Rogue Health Podcast: Control your health by controlling iron

Men have far higher rates of cancer and heart disease than women, and they die younger than women too. What could be behind this? As it turns out, there’s a good answer: iron. Men accumulate far more iron in their bodies than do women, and this causes increased health risks and shorter lifespan. In this podcast hear how to control iron for better health and longer life.

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Johan says December 21, 2015

Inspired by all your posts about iron I have now become a blood donor. Today I donated blood for the first time. A good deed and probably very healthy. Thanks!

Matt says December 21, 2015

Great podcast as always. I just donated blood today for the first time since college (I’m 32), and in addition to lifting I’m now mixing baby aspirin, curcumin, resveratrol, et al. into my supplement routine. My father is a world-class triathlete who, despite decades of incredibly intense cardio training, needed a triple bypass surgery in his 50s. Conventional wisdom about diet and exercise did him wrong, so I’m doing my best to figure out what happened and how to avoid that for myself. I’ll be buying your Stop the Clock book for my dad and myself for Christmas, maybe he’ll drop the running and pick up some weights a few times a week. Keep up the great work, it’s much appreciated.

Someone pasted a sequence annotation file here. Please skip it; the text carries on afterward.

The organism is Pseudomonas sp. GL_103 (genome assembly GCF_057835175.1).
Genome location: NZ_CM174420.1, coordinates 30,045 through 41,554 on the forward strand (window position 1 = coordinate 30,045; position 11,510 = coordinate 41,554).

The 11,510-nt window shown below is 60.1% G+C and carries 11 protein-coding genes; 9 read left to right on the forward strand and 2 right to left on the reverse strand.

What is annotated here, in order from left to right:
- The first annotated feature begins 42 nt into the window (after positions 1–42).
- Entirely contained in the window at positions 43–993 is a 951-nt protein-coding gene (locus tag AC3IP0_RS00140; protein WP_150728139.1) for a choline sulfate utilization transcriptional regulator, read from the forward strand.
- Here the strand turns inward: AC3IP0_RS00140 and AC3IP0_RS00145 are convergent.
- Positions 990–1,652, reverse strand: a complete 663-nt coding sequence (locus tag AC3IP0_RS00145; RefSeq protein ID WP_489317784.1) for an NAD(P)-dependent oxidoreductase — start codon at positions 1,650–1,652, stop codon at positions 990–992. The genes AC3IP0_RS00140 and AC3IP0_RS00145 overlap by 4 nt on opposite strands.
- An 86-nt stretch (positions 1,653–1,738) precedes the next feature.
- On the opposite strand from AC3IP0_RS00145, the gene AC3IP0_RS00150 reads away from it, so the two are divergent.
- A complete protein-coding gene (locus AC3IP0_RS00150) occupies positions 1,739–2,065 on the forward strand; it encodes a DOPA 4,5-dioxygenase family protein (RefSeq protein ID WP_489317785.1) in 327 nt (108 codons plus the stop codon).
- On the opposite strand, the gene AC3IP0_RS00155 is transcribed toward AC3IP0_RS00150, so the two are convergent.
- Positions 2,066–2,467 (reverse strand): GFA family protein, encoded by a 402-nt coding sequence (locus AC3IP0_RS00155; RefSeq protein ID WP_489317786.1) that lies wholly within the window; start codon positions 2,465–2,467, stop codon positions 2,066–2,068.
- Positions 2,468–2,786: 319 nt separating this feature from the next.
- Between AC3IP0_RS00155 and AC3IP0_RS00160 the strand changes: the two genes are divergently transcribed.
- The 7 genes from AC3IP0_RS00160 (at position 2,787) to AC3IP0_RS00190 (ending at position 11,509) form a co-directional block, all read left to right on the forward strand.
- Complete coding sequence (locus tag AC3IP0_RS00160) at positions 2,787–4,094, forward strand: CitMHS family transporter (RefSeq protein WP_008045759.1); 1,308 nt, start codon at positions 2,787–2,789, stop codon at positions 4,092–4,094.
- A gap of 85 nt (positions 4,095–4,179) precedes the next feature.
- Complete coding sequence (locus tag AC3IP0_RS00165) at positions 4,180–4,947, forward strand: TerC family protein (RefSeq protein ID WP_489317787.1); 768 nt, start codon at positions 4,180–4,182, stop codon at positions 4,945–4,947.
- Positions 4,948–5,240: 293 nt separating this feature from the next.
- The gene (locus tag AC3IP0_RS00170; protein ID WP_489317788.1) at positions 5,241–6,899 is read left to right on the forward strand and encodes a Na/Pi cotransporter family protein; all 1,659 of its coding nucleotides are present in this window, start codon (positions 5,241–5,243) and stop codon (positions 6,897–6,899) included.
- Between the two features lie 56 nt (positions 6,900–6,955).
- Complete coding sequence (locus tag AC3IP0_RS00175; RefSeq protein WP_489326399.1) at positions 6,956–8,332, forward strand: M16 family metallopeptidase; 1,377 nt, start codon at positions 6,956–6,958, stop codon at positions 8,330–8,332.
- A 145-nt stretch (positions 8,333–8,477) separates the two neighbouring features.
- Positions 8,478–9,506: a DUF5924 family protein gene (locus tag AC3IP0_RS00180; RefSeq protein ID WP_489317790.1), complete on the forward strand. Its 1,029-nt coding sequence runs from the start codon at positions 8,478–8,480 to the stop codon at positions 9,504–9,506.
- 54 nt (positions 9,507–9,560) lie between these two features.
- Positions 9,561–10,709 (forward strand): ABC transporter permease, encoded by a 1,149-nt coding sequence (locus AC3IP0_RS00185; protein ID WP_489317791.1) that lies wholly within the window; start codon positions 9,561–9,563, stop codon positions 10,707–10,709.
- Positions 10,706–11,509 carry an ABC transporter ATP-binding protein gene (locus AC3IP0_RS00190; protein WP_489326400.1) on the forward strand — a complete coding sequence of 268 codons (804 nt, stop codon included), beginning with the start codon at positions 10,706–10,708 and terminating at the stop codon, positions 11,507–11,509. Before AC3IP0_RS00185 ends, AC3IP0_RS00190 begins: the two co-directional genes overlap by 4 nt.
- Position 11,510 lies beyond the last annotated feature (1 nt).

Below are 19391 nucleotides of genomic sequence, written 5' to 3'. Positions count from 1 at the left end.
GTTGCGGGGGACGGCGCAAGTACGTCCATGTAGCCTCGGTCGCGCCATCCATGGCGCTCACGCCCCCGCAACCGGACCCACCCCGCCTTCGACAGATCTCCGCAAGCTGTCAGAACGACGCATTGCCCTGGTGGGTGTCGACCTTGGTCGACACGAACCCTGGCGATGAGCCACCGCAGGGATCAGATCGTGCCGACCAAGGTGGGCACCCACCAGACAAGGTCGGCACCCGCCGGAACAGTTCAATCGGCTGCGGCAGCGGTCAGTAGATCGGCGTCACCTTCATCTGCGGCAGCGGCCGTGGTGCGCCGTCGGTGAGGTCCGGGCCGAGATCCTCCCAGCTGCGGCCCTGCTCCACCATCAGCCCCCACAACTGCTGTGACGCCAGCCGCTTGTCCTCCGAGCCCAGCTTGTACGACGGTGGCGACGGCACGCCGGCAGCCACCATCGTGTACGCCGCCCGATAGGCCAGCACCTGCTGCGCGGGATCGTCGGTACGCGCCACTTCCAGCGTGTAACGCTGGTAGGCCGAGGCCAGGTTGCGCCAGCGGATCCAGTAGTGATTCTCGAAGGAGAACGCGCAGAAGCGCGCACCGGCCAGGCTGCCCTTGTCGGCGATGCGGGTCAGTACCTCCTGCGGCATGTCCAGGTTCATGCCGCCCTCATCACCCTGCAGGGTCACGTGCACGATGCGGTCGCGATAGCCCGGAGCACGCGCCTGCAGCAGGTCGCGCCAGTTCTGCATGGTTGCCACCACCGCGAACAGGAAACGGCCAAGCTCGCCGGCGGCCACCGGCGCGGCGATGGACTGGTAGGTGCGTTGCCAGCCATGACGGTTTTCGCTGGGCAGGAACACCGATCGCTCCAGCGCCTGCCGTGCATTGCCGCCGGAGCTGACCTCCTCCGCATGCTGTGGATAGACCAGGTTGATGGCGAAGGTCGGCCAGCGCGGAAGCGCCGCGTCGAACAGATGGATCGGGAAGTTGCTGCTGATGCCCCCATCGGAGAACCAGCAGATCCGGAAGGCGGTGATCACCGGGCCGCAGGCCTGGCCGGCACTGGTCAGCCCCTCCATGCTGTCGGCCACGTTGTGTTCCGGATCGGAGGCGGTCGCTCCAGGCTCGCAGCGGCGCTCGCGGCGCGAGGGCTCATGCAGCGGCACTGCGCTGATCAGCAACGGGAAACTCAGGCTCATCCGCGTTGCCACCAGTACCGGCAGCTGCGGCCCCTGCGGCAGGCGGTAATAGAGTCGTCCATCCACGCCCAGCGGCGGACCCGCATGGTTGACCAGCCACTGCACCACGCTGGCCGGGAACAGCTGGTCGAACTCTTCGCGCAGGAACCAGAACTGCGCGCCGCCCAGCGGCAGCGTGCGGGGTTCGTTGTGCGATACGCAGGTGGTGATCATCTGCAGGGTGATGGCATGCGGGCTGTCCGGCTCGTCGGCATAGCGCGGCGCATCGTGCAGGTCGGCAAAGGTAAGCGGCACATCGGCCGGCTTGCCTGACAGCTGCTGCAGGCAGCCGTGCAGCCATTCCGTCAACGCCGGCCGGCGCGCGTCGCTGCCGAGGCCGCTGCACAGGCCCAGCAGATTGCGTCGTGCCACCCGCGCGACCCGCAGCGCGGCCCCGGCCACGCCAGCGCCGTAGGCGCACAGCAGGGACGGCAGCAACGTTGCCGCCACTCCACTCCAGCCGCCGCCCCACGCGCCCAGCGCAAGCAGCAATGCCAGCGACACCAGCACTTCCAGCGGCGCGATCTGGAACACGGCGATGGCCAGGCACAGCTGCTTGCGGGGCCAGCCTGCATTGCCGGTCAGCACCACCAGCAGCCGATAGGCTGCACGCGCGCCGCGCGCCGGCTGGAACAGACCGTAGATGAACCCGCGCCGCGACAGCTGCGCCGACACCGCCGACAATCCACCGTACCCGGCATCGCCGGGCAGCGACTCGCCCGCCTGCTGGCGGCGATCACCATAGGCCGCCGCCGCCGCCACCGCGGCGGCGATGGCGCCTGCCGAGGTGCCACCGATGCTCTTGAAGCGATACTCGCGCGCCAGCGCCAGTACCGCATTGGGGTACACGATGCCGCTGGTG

Alec says December 21, 2015 has a link to a place where you can get lab orders for ferritin (among other things). Presumably the orders are approved by a licensed physician, since you get the work done at Quest Labs.

Jerry says December 23, 2015

When I started on TRT over 5 years ago I began blood donating every 2 months to keep my iron levels down, it wasn’t till later and now that I learned of all the benefits associated with donating. I also supplement with Resveratrol, aspirin and curcurmin and have a glass of red wine now and then. Again Dennis continues to confirm I am on the right track. Thanks Dennis

Tuba says January 13, 2016

It also makes evolutionary sense in that ancient males probably lost blood via hunting injuries (and war.) Thus iron build up was not a problem.

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